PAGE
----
Report Release: Understanding Farmers’ Perspectives on Environmentally-Friendly Agricultural Practices in Ontario

Author: Sharmeena Lalloo

The Organic Council of Ontario has released a new report to shed light on Ontario farmers’ perspectives surrounding environmentally-friendly practices employed within organic and regenerative farming systems. This report identifies trends and potential opportunities to encourage the adoption of environmentally-friendly farming techniques throughout the agricultural sector in Ontario. The key findings are as follows: 

There is an established interest in adopting environmentally-friendly techniques across the agricultural industry

Despite 40% of the respondents being non-organic producers, only 3.13% of the total respondents indicated that they do not employ any of the listed environmentally-friendly practices. 40% of respondents also suggested that there are no major barriers to adopting such practices, which include reduced tillage, reduced use of synthetic pesticides and fertilizers, and rotational grazing amongst many others. 

Barriers to adopting environmentally-friendly techniques vary by producer group

The biggest challenge for non-organic producers was weed management, indicating a heavy reliance on synthetic pesticides and herbicides amongst this group. Organic producers instead found the labour-intensive nature of the work to be the biggest challenge, indicating a need for an increased understanding of how organic farms require support in recruiting, training and retaining their workforce. It is also an opportunity to educate non-organic producers on environmentally-friendly weed management techniques.

Farmers are more aware of organic techniques than techniques associated with regenerative agriculture

Respondents were less aware of the environmental benefits of practices associated with regenerative agriculture and of the existence of regenerative organizations within Canada than their organic counterparts. Non-organic producers were also less aware of organizations that specialize in supporting farmers with both regenerative and organic farming techniques, but more or equally knowledgeable of organizations offering support for soil and crop improvement. This suggests an opportunity to improve awareness of regenerative agriculture, and how it may complement and strengthen existing organic farming practices.

Awareness of environmental benefits and farm profitability varies by producer group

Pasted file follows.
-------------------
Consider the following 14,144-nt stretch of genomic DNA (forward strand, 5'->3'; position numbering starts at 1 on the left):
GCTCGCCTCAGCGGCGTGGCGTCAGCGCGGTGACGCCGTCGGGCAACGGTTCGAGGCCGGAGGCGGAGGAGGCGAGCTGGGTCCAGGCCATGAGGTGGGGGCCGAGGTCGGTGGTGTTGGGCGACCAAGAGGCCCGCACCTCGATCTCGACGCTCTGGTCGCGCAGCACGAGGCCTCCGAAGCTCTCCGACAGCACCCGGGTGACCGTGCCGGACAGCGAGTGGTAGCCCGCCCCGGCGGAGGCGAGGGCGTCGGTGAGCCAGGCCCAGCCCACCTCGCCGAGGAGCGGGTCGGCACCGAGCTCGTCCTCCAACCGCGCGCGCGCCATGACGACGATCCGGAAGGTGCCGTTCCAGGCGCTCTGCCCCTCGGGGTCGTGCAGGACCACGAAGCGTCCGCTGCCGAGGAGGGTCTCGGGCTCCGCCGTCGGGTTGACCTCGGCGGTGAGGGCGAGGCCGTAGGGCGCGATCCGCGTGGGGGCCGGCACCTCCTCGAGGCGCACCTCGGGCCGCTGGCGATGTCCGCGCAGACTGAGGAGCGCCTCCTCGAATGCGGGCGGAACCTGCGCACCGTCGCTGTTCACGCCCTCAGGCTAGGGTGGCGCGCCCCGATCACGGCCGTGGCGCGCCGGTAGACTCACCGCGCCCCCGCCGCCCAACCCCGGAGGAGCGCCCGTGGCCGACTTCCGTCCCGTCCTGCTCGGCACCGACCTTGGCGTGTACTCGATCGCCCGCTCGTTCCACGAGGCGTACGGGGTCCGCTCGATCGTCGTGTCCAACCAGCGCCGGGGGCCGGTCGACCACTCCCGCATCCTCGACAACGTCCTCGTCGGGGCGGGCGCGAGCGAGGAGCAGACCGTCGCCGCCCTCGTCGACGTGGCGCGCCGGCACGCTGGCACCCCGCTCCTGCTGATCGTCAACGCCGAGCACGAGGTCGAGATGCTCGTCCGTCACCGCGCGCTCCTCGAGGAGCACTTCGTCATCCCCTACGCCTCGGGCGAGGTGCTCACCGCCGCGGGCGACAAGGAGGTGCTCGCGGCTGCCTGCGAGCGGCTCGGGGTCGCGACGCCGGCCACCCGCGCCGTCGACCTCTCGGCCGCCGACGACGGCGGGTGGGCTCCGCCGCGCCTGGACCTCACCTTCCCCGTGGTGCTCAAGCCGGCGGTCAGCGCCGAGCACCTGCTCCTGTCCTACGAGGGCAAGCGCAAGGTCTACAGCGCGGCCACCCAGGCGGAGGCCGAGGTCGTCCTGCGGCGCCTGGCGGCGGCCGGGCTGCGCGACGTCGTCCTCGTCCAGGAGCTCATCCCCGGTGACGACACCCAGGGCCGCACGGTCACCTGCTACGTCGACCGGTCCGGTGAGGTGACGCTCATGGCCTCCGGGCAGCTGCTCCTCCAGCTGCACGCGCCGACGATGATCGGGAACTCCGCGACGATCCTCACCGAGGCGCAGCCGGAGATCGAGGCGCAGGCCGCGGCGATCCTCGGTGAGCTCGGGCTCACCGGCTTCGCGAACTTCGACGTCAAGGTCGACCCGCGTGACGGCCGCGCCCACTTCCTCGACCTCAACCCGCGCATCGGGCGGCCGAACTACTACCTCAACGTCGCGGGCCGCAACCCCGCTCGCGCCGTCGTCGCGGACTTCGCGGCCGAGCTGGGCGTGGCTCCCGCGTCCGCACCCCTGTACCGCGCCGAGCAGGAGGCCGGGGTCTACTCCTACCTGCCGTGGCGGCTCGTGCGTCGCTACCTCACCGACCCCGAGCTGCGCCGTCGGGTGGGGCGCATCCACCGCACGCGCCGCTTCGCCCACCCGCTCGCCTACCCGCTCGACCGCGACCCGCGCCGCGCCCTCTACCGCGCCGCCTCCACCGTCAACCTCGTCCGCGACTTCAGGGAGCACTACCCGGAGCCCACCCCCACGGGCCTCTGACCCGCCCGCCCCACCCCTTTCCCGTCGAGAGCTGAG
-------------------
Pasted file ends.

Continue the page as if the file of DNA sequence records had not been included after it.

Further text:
The majority of respondents believed that environmentally-friendly practices (such as reduced use of synthetic fertilizers, synthetic pesticides and herbicides) were beneficial to the environment. All producer groups understood the importance of using organic and regenerative practices for the benefit and protection of the environment. Even then, non-organic producers were more likely to label them as “positive”, rather than “very positive”, indicating that they are less aware of these benefits. Smaller proportions of respondents, though still the majority, perceived these practices as beneficial for farm profitability.

Although around half of respondents indicated that they had not been affected by drought or crop loss, 73.5% of all respondents indicated they were concerned about the impacts of climate change. Respondents who indicated they had experienced climate-related damages were more likely to have integrated environmentally beneficial practices into their systems.

Moving toward a sustainable agricultural industry

The survey establishes the need for several key steps to encourage the adoption of environmentally-friendly techniques across Ontario’s agricultural sector.

  1. Further education regarding the use of environmentally-friendly practices; through field days, workshops, or webinars, would be supported and met positively by all producer groups, especially as the majority indicated that they would be motivated if it led to improved crop quality. 
  2. There is an opportunity for more research on the role of organic price premiums in improving profitability, but also the possibility of encouraging knowledge sharing among producers, who have found environmentally beneficial techniques to be profitable. 
  3. Government subsidies were viewed as one of the top motivators for environmentally beneficial practices, suggesting that the demand exists for further investment into developing a climate-friendly food production system.

In light of this, the unique aspects of organic and regenerative approaches must be accounted for, and producers must be provided with adequate financial support, education and training to encourage a transition towards a more sustainable food system across Canada. 

You can read more on the report here, or contact for more information. 

Comments are closed.